This question is important as it pertains to the road worthiness of the Pop-up trailer you have in mind. For most small Pop Up Tent Trailers (up to 10 feet), a single axle would suffice for most of the trips. However, when towing a larger trailer or towing cross-country on a family vacation, a minimum of two axles are required. This adds to the towing weight considerably and a lot will now depend on your vehicle's towing capacity. Electric brakes are always a good option to have regardless of the trailer size. This holds especially true if your trip includes running through mountainous regions of any size.
An alternative to driving to your destination with a Pop-up trailer in tow, is to look at local camper trailer rentals near your final destination. It is easy to find outlets by searching on the internet for a camper rental at or near your destination. Rental fees are also very reasonable and combining with the price of gas today, may be a more valuable option.
This question goes right along with how many of the four seasons will you be camping. Typically, the camping season starts in early Spring into late Fall.
Almost all pop-up campers will have a heater as a standard part of their design. This may not be the case if you purchase or rent your trailer from Florida or along the Gulf Coast.
It is the other extreme temperature that should be considered and that is the hot days of Summer. Air conditioners are almost always an option since they add considerable cost to Pop-Up Tent Trailers. In addition, an air conditioning unit may add additional camping fees since most campgrounds will charge a higher fee for electricity if an air conditioner is present.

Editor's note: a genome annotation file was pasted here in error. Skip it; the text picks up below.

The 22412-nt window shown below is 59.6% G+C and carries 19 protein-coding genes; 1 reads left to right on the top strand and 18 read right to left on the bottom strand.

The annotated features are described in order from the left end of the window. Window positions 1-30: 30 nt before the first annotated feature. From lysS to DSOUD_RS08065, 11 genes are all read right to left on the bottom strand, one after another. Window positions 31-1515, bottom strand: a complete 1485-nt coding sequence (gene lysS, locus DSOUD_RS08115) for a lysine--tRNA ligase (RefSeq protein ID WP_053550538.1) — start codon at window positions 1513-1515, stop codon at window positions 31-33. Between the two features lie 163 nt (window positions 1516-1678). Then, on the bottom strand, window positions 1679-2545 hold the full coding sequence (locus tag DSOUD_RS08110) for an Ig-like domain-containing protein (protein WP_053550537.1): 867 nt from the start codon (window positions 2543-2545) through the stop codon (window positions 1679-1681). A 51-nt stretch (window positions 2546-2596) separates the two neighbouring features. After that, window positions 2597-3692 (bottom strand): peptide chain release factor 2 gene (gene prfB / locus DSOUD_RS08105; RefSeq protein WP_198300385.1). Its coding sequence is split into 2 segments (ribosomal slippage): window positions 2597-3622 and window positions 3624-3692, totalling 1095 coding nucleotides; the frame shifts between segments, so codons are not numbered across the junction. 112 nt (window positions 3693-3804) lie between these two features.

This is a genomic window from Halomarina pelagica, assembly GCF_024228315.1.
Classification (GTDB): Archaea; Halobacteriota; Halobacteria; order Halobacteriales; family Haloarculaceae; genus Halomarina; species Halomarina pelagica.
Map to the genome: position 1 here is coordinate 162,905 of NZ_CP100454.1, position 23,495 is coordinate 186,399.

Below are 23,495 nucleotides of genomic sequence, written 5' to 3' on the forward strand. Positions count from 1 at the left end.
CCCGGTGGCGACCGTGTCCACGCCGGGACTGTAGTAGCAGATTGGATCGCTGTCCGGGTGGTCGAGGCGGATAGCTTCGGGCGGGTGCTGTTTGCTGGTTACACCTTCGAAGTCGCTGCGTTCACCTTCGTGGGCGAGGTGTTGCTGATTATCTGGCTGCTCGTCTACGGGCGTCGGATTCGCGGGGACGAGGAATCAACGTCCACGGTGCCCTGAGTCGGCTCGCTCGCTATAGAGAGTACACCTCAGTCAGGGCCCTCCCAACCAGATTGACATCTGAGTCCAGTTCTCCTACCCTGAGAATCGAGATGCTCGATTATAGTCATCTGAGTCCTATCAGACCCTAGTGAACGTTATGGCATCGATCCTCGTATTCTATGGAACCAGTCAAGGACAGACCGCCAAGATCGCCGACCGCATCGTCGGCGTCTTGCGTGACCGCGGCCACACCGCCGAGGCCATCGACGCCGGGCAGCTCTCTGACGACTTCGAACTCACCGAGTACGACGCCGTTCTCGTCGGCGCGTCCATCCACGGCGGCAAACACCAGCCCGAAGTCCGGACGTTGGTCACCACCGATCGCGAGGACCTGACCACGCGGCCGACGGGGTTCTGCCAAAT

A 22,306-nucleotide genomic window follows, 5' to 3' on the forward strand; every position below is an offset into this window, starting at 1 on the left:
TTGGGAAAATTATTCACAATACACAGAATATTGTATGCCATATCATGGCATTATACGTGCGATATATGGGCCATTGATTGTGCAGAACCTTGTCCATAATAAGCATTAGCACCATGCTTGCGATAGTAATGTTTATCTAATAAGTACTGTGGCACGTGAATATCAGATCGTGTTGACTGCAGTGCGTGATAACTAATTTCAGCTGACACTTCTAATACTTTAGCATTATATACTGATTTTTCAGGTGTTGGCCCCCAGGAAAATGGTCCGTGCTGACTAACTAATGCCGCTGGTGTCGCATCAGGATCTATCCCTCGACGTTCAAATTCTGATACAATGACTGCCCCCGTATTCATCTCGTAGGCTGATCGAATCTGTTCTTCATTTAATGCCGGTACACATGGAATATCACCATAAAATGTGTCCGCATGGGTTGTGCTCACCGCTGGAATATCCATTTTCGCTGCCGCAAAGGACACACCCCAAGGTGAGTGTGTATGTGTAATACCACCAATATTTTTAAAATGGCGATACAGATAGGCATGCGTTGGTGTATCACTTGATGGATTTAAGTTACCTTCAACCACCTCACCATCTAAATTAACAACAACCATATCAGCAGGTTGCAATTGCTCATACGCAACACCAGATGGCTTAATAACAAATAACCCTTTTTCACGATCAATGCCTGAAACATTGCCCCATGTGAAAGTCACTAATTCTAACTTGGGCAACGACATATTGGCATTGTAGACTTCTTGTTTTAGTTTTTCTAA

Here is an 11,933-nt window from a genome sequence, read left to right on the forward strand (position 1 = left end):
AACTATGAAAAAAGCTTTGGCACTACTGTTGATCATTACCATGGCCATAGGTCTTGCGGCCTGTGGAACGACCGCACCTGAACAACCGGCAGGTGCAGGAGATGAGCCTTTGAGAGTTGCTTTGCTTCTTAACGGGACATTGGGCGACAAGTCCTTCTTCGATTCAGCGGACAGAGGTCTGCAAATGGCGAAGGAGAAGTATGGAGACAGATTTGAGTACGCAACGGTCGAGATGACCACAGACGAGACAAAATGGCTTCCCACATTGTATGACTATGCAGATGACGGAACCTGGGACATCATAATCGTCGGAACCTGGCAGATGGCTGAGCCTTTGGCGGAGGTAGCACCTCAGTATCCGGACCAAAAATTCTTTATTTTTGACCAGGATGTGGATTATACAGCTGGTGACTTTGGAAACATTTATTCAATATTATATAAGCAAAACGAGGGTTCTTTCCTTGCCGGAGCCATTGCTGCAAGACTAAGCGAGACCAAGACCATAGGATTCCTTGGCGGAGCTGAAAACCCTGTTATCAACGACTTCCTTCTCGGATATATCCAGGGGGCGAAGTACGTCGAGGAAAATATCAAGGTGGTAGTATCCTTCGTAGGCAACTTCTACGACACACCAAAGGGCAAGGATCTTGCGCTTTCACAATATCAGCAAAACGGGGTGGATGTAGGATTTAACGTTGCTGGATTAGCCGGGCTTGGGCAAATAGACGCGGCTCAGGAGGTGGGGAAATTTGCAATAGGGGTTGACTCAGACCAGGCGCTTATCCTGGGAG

If you are going to be camping out in the open with little or no shade, an air conditioner is almost a requirement. That is why you should think about whether your campsite(s) will be shaded or not as this can reduce the noon day Sun by 10 to 15 degrees.
Not all air conditioning units are run off of electricity, but this is the most common type.
The length of your camping trips play a factor in the amount and type of amenities that are in the Pop-up trailer's design. If weekends are the only time you plan on camping, then the basic package which may or may not include a refrigerator, air conditioner, water heater or dual propane tanks may be enough.